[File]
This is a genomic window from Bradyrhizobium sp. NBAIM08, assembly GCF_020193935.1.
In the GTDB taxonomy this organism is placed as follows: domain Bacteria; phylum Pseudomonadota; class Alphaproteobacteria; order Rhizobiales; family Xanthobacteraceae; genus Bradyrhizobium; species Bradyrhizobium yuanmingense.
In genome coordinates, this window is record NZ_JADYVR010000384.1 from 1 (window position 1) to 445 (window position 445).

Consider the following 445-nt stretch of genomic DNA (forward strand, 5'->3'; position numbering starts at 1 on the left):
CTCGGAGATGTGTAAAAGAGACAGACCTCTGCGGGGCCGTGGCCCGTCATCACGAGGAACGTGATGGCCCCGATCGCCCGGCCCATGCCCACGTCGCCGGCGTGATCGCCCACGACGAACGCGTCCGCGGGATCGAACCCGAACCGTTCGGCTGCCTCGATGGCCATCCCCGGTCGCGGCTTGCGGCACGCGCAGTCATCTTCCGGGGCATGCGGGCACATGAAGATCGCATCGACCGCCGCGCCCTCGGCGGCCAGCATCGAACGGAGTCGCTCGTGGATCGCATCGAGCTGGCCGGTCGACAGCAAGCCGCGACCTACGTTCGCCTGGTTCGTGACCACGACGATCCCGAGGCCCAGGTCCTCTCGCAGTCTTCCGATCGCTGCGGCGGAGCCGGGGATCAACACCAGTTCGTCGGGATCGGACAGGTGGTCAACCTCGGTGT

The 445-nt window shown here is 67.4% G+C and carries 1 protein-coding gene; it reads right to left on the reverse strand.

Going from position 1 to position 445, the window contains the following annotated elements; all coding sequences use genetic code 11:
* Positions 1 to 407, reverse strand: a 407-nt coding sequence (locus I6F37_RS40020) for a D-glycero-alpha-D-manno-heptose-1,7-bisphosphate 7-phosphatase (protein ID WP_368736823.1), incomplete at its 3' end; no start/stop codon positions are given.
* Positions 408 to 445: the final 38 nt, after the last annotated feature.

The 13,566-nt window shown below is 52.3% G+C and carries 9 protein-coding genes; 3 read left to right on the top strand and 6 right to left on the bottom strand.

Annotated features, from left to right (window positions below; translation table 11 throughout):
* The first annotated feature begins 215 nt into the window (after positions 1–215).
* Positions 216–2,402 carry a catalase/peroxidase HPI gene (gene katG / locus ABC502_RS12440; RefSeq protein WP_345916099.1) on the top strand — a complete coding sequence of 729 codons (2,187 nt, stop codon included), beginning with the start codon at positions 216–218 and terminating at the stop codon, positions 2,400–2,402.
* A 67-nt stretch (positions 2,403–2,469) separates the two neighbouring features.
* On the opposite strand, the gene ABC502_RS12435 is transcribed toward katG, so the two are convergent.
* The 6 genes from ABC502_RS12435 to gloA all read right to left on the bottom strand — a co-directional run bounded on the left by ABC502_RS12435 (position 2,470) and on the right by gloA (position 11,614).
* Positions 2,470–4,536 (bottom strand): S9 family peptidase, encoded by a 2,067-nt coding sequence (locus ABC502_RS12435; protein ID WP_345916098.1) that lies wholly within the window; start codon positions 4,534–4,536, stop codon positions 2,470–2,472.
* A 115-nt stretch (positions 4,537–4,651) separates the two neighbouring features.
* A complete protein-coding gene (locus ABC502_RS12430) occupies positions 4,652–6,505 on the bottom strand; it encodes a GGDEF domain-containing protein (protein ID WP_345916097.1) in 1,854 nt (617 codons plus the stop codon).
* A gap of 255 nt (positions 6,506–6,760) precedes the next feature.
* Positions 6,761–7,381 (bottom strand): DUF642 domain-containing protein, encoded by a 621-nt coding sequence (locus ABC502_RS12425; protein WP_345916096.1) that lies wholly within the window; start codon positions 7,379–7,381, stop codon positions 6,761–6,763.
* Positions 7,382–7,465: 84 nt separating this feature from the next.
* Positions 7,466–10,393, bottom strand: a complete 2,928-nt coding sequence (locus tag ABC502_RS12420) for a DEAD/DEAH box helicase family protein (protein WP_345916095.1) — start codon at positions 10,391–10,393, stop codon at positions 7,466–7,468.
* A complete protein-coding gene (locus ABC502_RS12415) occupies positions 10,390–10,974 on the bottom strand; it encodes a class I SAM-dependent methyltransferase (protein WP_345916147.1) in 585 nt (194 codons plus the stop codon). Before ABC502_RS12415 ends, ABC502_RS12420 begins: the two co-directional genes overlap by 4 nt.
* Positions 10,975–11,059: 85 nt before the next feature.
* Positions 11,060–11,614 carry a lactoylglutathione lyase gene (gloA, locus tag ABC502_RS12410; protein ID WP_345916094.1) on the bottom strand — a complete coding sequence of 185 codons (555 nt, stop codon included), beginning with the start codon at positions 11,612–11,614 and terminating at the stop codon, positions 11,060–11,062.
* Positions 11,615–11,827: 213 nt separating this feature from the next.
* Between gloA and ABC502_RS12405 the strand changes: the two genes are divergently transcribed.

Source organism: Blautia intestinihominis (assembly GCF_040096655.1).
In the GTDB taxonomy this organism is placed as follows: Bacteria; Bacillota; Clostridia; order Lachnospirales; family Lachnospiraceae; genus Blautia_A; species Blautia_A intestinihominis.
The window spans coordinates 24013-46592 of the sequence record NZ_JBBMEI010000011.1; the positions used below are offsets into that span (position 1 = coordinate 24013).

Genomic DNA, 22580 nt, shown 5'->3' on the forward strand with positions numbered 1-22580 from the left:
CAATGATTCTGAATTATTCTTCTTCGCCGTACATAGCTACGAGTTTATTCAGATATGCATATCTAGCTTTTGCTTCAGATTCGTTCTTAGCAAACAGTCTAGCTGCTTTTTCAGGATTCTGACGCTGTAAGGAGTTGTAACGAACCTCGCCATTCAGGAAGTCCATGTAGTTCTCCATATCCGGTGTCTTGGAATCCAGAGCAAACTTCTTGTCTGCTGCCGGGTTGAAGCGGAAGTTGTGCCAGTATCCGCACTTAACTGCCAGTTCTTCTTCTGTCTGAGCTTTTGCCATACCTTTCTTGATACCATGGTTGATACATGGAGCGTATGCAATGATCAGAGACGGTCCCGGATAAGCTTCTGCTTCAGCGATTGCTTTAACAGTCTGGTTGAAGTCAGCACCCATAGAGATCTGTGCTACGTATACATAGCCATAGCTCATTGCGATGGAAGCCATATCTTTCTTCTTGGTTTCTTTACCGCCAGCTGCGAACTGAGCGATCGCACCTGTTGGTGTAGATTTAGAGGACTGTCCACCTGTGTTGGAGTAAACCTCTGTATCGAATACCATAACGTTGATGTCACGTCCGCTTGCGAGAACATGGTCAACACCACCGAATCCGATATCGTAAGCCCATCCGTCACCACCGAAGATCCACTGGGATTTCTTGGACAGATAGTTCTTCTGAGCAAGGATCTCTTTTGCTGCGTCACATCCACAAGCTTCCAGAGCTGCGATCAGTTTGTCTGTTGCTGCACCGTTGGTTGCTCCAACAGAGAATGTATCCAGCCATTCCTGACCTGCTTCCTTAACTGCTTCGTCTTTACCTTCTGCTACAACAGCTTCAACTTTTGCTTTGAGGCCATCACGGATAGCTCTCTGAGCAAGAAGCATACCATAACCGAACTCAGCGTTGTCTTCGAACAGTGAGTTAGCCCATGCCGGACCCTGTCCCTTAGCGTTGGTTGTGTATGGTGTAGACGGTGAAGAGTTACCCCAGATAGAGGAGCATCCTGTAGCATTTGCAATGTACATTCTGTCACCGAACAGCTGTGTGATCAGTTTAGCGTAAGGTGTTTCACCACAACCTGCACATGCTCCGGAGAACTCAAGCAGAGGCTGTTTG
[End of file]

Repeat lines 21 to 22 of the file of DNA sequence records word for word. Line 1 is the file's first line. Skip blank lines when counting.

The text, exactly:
* Positions 6,761–7,381 (bottom strand): DUF642 domain-containing protein, encoded by a 621-nt coding sequence (locus ABC502_RS12425; protein WP_345916096.1) that lies wholly within the window; start codon positions 7,379–7,381, stop codon positions 6,761–6,763.
* Positions 7,382–7,465: 84 nt separating this feature from the next.